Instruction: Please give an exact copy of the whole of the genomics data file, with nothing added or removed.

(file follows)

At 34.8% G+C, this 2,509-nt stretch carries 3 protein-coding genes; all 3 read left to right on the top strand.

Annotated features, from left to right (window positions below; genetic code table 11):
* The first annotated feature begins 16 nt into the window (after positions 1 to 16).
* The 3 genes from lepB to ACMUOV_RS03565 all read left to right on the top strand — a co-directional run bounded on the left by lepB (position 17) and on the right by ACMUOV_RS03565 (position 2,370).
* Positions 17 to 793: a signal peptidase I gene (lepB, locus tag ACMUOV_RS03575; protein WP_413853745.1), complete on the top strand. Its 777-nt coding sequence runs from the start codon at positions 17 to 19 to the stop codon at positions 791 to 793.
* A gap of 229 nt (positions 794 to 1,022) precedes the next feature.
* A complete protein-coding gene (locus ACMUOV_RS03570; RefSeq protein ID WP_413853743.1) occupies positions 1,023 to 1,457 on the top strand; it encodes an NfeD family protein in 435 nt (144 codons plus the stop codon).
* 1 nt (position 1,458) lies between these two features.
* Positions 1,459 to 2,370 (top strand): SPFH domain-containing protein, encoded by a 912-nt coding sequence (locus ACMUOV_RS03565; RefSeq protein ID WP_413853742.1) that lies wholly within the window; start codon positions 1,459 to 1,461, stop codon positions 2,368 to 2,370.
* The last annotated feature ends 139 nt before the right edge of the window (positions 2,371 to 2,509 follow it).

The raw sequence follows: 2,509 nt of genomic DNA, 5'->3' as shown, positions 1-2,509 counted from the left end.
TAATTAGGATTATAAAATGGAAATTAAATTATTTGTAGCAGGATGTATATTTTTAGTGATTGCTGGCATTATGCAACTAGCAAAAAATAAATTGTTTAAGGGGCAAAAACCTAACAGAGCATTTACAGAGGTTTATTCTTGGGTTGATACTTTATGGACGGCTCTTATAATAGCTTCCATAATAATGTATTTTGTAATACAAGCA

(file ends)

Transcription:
At 34.8% G+C, this 2,509-nt stretch carries 3 protein-coding genes; all 3 read left to right on the top strand.

Annotated features, from left to right (window positions below; genetic code table 11):
* The first annotated feature begins 16 nt into the window (after positions 1 to 16).
* The 3 genes from lepB to ACMUOV_RS03565 all read left to right on the top strand — a co-directional run bounded on the left by lepB (position 17) and on the right by ACMUOV_RS03565 (position 2,370).
* Positions 17 to 793: a signal peptidase I gene (lepB, locus tag ACMUOV_RS03575; protein WP_413853745.1), complete on the top strand. Its 777-nt coding sequence runs from the start codon at positions 17 to 19 to the stop codon at positions 791 to 793.
* A gap of 229 nt (positions 794 to 1,022) precedes the next feature.
* A complete protein-coding gene (locus ACMUOV_RS03570; RefSeq protein ID WP_413853743.1) occupies positions 1,023 to 1,457 on the top strand; it encodes an NfeD family protein in 435 nt (144 codons plus the stop codon).
* 1 nt (position 1,458) lies between these two features.
* Positions 1,459 to 2,370 (top strand): SPFH domain-containing protein, encoded by a 912-nt coding sequence (locus ACMUOV_RS03565; RefSeq protein ID WP_413853742.1) that lies wholly within the window; start codon positions 1,459 to 1,461, stop codon positions 2,368 to 2,370.
* The last annotated feature ends 139 nt before the right edge of the window (positions 2,371 to 2,509 follow it).

The raw sequence follows: 2,509 nt of genomic DNA, 5'->3' as shown, positions 1-2,509 counted from the left end.
TAATTAGGATTATAAAATGGAAATTAAATTATTTGTAGCAGGATGTATATTTTTAGTGATTGCTGGCATTATGCAACTAGCAAAAAATAAATTGTTTAAGGGGCAAAAACCTAACAGAGCATTTACAGAGGTTTATTCTTGGGTTGATACTTTATGGACGGCTCTTATAATAGCTTCCATAATAATGTATTTTGTAATACAAGCA